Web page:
On the morning of Friday, 10th of November, 44 tired but excited students (Year 10-13) and three even more excited teachers boarded a coach at a very early hour in the morning, to set off to York for the Aesthetica Short Film Festival. The festival showed a broad spectrum of all the up and coming short films, showcasing talent from around the world, bringing everyone together through cinema. The festival also offered masterclasses, helping the visitors an insight into how the world of film works.
At the beginning of the day, the majority of Helsby High school students began with the ‘Opening Night Repeat Screening’ consisting with the best of the best, the crème de la crème of what was on offer, and boy, they did not disappoint! The first film was a French film called ‘For Real, Tho’ which was brilliantly meta and so self-aware that it made the audience question the reality and validity of film generally. I personally had a small existential crisis sat in the darkened room, as the ‘director’ sat and counted seconds, just to tell us she had wasted everybody’s time, and we were all closer to dying than when she had started.
Another of the best was a German film called ‘Backstory’ which had a brilliant voice over, narrating the life of a man, as we were shown it through his eyes, or more accurately at the back of his head. It showed the ups and downs of life, until finally, we saw an old man, and his face. It then zoomed back through the narrative, and showed the emotions of the man, showing (quite appropriately) his ‘best bits’ with the emotion on screen rather than just narration.
The majority stayed in the fantastic York Theatre Royal (one of the twelve pop-up theatres available, which were dotted around York for the festival) for the ‘Thriller’ screening, which proved especially useful for Year Elevens and Thirteens who are in the process of planning and filming our own horror/thriller trailers as part of our coursework. Our final viewing was an Irish black comedy thriller hybrid called ‘Gridlock’ which followed the narrative of a father who was stuck in traffic down a small countryside road. We realise his daughter has gone missing from the car, when he checks to see what is holding them up. We then are taken on an investigation with passers by, using brilliant handheld medium shots, putting us in the role of detective with the characters, trying to find the kid and her kidnapper.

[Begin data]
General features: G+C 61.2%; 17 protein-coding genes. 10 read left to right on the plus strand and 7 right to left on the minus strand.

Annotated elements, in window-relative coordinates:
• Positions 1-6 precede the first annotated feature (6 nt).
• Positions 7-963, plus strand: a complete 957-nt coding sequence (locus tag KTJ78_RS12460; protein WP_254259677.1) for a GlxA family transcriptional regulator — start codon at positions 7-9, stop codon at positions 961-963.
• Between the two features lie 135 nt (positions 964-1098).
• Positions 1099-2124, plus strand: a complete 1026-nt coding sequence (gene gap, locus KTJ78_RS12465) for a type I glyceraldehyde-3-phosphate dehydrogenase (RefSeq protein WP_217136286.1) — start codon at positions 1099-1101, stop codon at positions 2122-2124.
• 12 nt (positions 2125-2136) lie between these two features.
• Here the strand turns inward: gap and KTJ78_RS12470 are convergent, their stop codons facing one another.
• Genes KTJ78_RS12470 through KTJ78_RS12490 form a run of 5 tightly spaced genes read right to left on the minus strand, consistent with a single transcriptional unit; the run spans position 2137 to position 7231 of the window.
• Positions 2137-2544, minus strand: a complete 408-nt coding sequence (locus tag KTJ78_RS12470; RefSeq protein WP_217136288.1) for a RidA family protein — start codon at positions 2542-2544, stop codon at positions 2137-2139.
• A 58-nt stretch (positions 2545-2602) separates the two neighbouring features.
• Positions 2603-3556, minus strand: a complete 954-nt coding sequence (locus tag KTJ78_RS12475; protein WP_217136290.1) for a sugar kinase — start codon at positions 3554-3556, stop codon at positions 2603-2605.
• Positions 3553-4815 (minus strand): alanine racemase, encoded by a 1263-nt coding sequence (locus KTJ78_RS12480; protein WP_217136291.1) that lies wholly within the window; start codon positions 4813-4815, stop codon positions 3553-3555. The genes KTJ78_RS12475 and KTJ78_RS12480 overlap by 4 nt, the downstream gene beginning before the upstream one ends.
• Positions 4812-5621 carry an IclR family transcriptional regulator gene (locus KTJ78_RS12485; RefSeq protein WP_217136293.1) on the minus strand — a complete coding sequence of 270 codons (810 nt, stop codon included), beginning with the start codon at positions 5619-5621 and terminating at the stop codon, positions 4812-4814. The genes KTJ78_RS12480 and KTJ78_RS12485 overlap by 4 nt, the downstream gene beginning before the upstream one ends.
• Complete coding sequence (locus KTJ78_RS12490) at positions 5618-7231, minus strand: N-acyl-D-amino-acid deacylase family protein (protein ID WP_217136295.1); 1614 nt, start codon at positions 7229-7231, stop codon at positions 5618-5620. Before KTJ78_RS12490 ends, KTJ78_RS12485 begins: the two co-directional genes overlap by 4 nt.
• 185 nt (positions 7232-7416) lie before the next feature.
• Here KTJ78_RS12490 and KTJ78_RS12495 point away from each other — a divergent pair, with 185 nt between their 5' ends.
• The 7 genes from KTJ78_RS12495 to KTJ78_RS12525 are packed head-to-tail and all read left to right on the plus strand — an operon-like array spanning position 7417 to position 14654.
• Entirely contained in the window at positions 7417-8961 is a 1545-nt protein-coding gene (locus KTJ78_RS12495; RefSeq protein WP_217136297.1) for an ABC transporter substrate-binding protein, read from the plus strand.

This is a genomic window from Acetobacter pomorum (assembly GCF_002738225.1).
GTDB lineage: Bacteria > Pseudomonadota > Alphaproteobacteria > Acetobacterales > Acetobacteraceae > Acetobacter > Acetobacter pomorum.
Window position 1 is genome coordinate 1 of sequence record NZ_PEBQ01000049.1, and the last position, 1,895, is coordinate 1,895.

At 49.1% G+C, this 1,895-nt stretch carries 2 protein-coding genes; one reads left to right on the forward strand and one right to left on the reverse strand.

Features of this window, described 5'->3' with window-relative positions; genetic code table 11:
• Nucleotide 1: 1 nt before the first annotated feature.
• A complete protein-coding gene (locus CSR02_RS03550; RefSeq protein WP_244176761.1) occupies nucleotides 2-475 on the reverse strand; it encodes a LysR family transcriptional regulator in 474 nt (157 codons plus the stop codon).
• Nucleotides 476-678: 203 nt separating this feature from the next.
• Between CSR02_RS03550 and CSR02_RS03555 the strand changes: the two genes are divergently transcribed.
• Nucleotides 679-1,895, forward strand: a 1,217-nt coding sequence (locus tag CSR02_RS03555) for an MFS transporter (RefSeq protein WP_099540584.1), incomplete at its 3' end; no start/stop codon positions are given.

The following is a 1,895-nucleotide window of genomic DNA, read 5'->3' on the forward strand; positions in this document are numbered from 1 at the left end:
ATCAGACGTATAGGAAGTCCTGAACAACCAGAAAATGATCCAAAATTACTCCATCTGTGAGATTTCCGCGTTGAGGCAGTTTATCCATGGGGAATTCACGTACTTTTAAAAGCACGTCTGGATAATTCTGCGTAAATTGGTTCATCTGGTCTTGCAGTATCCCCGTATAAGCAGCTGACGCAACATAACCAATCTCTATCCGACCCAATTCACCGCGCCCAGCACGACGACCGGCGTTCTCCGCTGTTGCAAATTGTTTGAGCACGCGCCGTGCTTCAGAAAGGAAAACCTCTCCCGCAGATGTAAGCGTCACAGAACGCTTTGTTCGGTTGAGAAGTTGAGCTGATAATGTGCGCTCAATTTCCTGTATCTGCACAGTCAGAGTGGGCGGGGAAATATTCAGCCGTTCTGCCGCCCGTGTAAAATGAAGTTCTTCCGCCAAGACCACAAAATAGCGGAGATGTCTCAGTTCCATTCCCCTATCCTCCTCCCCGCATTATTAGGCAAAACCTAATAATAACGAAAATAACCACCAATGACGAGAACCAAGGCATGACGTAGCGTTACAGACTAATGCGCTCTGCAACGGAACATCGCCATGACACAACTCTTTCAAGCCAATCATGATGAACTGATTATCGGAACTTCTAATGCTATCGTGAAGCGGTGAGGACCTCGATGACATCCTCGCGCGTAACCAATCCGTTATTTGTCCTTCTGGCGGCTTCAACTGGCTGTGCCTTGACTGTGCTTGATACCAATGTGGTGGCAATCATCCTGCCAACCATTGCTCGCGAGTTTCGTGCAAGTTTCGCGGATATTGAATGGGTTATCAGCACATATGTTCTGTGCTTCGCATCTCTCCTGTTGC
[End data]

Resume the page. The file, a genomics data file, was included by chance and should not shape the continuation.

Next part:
We then were silently(ish) ushered out by Ms McGuirk, and led to our masterclass at York St. John University, where we had an interactive talk with two important people from Triforce Creative Network. The talk was ‘Inclusivity Not Exclusivity: Breaking Down Barriers’ and tackled some important issues about diversity within the industry. They then spoke about their work to help diverse groups in, and discussed gateways to getting into the film and TV industry.
After the masterclass and a spot of lunch (McDonalds – other fast food chains are available!) we made our way down to get dramatic with Drama at the National Centre for Early Music which was described by ASFF as ‘A Kaleidoscope of Emotion’. Our final sit down tackled some pretty major subjects, such as: sexuality and identity in ‘Calamity’; alcoholism in ‘The Entertainer’; feminism in ‘Zarpazo’ conflict in ‘Die Überstellung’ and morality in ‘Firecracker’.
Although the sixth-formers were allowed to stray from the teachers and choose their own route around the small city, most of us stuck with them, because of the attraction to the brilliant films, and because we couldn’t really decide where to go otherwise! However, as we made our way back to the coach, some of us strayed from the large Helsby pack to stock up on snacks, resulting in some very involuntary running to make the coach in time!
On the whole I would say a very successful and edutainment-full day. Thank you to the teachers (Ms McGuirk, Mr Mellor and Mr Kenney) for putting up with us J
Maisie N. – Year 13